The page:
At the archives, I was amazed by how much there was to look through. Almost seventy years of meeting notes, annual reports, financial docs, construction specs—and hundreds upon hundreds of photos. The photos were mostly of the residents in the home doing everyday things: cooking meals together, doing chores, and spending time together and with the staff. Though these photos were engaging, I struggled initially with deciding which ones I should choose as part of our digital storytelling strategy for the nonprofit. I wanted to show and share the lives of the residents to really communicate how well the home cared for them. But with so many options, deciding which images should represent SFA’s history to the public felt like an awesome responsibility.
I’ve always found the act of archiving to be somewhat problematic. It requires a certain amount of subjective curation that ultimately influences how a story gets told. And since not every event, person or experience can be properly documented, when tasked with storytelling, it’s important for designers to consider who is responsible for deciding what gets remembered and what gets lost to the sands of time. Since we didn’t know what the History page’s narrative would be yet, my hoarder mentality kicked in. I figured that having too many photos would be better than not having enough—especially given that this page would only be able to capture a small fraction of SFA’s history. I selected as many photos as I could that were both aesthetically pleasing and captured SFA’s brand and spirit.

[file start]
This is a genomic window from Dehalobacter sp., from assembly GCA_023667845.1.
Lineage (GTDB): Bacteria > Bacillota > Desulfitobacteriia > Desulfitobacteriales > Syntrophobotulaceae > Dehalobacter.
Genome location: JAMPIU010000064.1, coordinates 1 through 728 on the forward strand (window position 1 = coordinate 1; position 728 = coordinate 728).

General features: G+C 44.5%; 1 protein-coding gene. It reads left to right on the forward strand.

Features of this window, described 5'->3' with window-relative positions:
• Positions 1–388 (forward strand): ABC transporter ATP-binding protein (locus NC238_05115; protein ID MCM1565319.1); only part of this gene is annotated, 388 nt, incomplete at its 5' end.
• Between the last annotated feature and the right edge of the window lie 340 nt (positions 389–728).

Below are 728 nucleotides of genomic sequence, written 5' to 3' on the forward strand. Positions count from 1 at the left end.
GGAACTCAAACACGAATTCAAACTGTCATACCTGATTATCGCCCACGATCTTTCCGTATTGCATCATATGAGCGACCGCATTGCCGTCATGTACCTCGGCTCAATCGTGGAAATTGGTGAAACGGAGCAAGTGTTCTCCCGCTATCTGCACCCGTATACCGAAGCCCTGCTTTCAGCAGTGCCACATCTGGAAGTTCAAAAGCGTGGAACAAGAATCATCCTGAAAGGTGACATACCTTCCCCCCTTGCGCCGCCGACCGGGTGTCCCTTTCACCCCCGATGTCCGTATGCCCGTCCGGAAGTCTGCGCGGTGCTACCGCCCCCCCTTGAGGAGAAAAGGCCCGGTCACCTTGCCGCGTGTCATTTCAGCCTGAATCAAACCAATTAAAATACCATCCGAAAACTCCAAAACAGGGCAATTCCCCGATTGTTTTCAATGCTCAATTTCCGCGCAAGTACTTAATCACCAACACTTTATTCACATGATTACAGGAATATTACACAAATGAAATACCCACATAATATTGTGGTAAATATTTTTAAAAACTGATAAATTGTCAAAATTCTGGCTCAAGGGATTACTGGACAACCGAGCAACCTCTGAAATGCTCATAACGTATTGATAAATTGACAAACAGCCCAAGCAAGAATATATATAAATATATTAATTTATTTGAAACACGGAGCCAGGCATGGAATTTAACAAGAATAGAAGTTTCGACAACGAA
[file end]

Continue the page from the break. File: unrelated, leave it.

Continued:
One of SFA’s board members joined us at the archive later to help us comb through the photos. He had grown up around SFA when it was first founded as the Sephardic Home for the Aged by a group of middle-aged people who were concerned that Sephardic people didn’t feel culturally accepted in Jewish nursing homes. He had a picture-perfect memory of who was who in the photographs. He knew everyone’s names and he pointed out friendships, families, and rivalries. His perspective altered how I was choosing photographs because the photos became less about my personal aesthetics and more about which ones were actually important. I began to get a better sense of the organization through the people. History literally came alive when he pointed out someone and told us their life story.
I learned a lot by visiting the Center for Jewish History and I’m glad I did. Not only did I gain an understanding of the history of the organization I was responsible for designing a brand and website for, I gained new empathy and appreciation for the lives of a community of Sephardic New Yorkers that I never would have had I not visited. It gave my work more weight and depth—and as a result, I feel made it possible for me to both get the brand’s history right. Which I hope means a brand experience and brand story that resonate deeply with SFA’s audiences today.